His counterpart came courtesy of another injection of youth. Paul Ince had given a first start to Danny Simpson. The seeming intention was to match pace with pace. It failed; firstly because Walcott is somewhat quicker; and secondly because the winger's roaming brief meant he was equally liable to torment Stephen Warnock.

So both full-backs could have been forgiven for wishing Samir Nasri had been passed fit. Thus far, Walcott's career is still more notable for decisions taken by Sven-Goran Eriksson and Fabio Capello than Arsene Wenger himself. His selection, if a consequence of Nasri's absence, was a correct choice by the Frenchman.

But, as the Arsenal manager admitted: "I was thinking of leaving him out but it's just for the balance of the team, I thought I'd play him today. Away from home, Theo can give us that penetration. He can play left and right and he's happy to play on the left because he can score with his right foot." He came close to doing that, with a curling shot that was reminiscent of Thierry Henry in its style, if not its destination, wide of the Rovers goal.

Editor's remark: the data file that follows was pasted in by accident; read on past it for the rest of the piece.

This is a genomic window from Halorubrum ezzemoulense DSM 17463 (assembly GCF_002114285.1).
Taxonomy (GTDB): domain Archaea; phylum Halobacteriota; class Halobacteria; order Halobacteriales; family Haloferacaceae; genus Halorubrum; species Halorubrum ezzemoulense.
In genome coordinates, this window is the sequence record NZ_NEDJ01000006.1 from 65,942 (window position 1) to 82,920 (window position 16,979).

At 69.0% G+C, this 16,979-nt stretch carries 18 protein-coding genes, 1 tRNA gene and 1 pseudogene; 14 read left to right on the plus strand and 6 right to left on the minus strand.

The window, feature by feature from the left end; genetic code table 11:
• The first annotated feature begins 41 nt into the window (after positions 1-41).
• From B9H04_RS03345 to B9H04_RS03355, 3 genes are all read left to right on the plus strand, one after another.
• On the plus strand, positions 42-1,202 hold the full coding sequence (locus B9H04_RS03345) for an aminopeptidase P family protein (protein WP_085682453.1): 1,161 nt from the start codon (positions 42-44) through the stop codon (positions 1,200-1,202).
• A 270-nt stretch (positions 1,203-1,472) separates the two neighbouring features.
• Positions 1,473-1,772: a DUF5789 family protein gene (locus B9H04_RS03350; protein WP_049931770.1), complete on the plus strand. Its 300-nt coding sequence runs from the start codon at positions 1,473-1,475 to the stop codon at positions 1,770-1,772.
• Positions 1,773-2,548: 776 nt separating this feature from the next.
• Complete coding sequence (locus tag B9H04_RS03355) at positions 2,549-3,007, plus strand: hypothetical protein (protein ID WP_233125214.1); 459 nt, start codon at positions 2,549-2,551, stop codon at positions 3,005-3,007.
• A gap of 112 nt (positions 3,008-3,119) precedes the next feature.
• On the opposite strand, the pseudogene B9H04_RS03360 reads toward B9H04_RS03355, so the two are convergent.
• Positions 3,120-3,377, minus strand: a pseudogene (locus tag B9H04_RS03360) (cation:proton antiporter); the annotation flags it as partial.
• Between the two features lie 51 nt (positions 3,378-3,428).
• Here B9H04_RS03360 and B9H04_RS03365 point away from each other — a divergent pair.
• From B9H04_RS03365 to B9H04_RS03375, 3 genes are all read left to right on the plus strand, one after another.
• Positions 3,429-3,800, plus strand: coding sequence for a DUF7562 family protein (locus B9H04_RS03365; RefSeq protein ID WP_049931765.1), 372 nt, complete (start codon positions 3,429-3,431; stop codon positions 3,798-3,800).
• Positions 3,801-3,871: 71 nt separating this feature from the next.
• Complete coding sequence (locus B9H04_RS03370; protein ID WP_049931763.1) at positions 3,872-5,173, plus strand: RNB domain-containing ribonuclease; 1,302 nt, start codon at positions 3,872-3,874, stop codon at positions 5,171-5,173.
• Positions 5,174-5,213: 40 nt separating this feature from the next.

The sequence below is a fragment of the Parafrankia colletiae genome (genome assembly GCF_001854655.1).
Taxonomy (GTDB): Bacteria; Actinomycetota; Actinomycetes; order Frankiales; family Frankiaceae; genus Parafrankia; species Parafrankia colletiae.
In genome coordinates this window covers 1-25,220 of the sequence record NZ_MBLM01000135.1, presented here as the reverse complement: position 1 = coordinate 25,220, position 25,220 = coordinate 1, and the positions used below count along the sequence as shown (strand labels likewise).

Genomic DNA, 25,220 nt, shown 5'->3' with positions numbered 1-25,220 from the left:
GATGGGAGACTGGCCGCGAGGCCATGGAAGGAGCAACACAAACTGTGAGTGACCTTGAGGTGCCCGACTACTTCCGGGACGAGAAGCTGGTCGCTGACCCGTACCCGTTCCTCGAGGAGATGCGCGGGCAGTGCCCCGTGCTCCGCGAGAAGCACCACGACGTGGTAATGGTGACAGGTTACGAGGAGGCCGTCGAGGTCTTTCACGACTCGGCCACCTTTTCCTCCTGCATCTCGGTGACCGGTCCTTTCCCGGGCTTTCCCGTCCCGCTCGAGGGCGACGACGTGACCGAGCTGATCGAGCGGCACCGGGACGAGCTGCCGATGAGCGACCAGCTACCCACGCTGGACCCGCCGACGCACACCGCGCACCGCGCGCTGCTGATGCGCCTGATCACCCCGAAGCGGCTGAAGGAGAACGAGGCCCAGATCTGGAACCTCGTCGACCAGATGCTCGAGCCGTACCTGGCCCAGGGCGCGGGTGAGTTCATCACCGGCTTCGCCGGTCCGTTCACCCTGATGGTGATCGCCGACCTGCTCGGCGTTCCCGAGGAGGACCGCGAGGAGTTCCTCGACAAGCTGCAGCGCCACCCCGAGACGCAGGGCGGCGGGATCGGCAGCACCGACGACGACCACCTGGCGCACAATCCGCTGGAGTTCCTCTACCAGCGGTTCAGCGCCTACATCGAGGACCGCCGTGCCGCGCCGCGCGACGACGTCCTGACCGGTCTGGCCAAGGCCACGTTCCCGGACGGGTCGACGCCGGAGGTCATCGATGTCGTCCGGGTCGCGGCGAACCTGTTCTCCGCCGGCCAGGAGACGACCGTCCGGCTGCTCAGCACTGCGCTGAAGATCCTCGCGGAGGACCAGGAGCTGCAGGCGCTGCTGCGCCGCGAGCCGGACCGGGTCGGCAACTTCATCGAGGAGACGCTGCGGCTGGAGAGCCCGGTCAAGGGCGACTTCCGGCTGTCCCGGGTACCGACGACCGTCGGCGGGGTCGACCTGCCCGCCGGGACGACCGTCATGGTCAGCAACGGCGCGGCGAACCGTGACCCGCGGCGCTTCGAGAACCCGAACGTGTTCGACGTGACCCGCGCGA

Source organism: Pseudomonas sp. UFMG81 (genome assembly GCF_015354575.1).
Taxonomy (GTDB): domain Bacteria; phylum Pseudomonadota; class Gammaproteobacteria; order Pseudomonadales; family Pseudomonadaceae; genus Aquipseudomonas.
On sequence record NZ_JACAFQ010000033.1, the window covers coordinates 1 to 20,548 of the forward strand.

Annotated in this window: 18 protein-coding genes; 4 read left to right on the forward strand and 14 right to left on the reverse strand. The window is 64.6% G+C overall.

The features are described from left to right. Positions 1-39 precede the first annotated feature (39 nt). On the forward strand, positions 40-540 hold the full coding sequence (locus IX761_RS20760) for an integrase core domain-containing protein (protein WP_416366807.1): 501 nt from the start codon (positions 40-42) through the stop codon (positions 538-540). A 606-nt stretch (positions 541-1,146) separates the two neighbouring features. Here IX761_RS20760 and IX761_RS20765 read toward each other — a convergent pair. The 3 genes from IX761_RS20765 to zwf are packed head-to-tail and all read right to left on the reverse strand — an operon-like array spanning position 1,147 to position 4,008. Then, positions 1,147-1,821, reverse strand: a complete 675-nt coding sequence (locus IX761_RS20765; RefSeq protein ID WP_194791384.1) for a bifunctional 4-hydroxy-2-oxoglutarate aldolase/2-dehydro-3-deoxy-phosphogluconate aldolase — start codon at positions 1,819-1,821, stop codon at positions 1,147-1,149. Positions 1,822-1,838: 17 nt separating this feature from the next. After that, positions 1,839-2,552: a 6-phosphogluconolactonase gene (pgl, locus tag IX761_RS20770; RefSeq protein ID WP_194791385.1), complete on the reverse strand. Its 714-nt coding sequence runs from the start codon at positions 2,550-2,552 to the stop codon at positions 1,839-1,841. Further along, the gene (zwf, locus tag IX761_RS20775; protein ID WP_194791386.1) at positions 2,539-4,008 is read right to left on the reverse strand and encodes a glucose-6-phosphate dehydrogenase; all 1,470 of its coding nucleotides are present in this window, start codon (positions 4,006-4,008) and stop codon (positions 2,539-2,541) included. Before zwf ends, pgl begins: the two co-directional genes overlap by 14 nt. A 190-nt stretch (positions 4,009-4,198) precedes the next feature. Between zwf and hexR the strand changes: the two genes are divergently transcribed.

More clinical finishing came from Adebayor, whose hat-trick opened his Premier League account for the season. His first was particularly memorable, his downward header from Denilson's cross providing the culmination of a sweeping move. Wenger confessed that he, too, thought Arsenal were merely playing out time before the interval. He added: "Sometimes when you are patient and simple, the opening comes along. It was about 20 passes from right to back to left and then the cross and we score.'

When Stephen Warnock fouled Eboue, Adebayor delivered a second goal from the penalty spot. His third followed in extra time, the Togolese strolling round the unfortunate Rovers goalkeeper.

Blackburn manager Ince sympathised: "I felt sorry for Paul Robinson because he hasn't done anything wrong and he's conceded eight goals in two games." That, nonetheless, should be a concern. Blackburn's defending was substandard and, though there were moments when Arsenal's was not much better, a succession of first-half chances were spurned.